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High-Yield Facts

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  • Pyloric stenosis presents most commonly at 5 to 6 weeks of age.

  • Progressive nonbilious projectile vomiting is the most common presenting symptom.

  • The typical electrolyte imbalance is hypochloremic metabolic alkalosis.

  • Diagnosis is confirmed by ultrasound, and rarely by a fluoroscopic upper GI contrast study.

  • Treatment is surgical pyloromyotomy.

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Pyloric stenosis, also known as hypertrophic pyloric stenosis, is a condition affecting young infants in which the pylorus muscle becomes abnormally thickened, causing obstruction to gastric emptying. It is most often seen in the first few weeks of life. The most common age at presentation is between 5 and 6 weeks with a range of 2 to 31 weeks.1,2 Although premature infants may present later than term babies (6 weeks compared with 5 weeks), their presentation is actually earlier when measured from postmenstrual age (40 weeks vs. 45 weeks).2 Its incidence has been reported to be 3 per 1000 live births in the Western World. Lower incidence ranges have been reported for Asian children, with reports between 0.3 to 0.5 per 1000 infants in Taiwanese infants.3,4 A recent decline in pyloric stenosis has been reported both in the United States and several European countries concurrent with a declining incidence of sudden infant death syndrome, leading to some belief that recommended supine sleeping position may be responsible for both declines.5 A genetic predisposition has been noted with an increased incidence of siblings and a strong increased incidence in twins, both monozygotic and dizygotic.6,7 It is unclear if the increased incidence in twins is due to genetic or environmental causes. Genetic tests have identified a number of potential loci and further studies are ongoing.8,9 There is nearly a four- to fivefold male predominance and an increased incidence in premature infants.2 The highest incidence reported is in first-born infants, although this may be due to more families having only one child than two or three children.9,10 Environmental and mechanical factors have been implicated as potential causes. Infants that were breastfed exclusively have a much lower risk of developing pyloric stenosis compared with infants that have been bottle-fed or bottle-fed and breastfed.11 Very early exposure to erythromycin has been associated with a nearly eightfold increased risk of developing pyloric stenosis.12,13 Erythromycin is a motilin agonist, and thus it produces strong gastric and pyloric contractions. Infants exposed to erythromycin through breast milk may also be at risk for developing pyloric stenosis, but the data are not as conclusive.14 It is unclear if other macrolide antibiotics like azithromycin are also associated with increased risk, although there are case reports where infants treated with azithromycin have developed pyloric stenosis.15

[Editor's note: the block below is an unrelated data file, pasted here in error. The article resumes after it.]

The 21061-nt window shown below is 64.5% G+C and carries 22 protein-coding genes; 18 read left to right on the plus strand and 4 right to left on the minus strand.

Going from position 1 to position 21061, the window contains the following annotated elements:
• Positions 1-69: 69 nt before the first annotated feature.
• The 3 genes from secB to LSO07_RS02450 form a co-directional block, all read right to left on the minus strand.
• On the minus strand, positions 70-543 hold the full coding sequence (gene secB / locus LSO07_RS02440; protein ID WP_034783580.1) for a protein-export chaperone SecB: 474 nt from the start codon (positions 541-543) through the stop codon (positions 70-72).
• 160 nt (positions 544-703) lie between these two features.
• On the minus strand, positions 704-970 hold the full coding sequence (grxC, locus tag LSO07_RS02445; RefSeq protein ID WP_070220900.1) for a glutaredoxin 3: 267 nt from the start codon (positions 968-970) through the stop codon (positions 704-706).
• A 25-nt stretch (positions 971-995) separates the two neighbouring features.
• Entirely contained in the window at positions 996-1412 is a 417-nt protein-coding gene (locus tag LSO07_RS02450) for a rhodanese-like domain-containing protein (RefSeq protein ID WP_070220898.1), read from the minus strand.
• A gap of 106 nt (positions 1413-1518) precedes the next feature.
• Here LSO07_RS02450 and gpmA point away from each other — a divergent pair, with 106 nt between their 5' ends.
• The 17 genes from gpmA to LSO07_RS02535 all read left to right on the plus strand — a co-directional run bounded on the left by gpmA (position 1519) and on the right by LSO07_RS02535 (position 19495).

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Signs and Symptoms

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The key to diagnosing pyloric stenosis remains a comprehensive history and physical examination, with confirmation by ultrasound. The diagnosis should be considered in any ...

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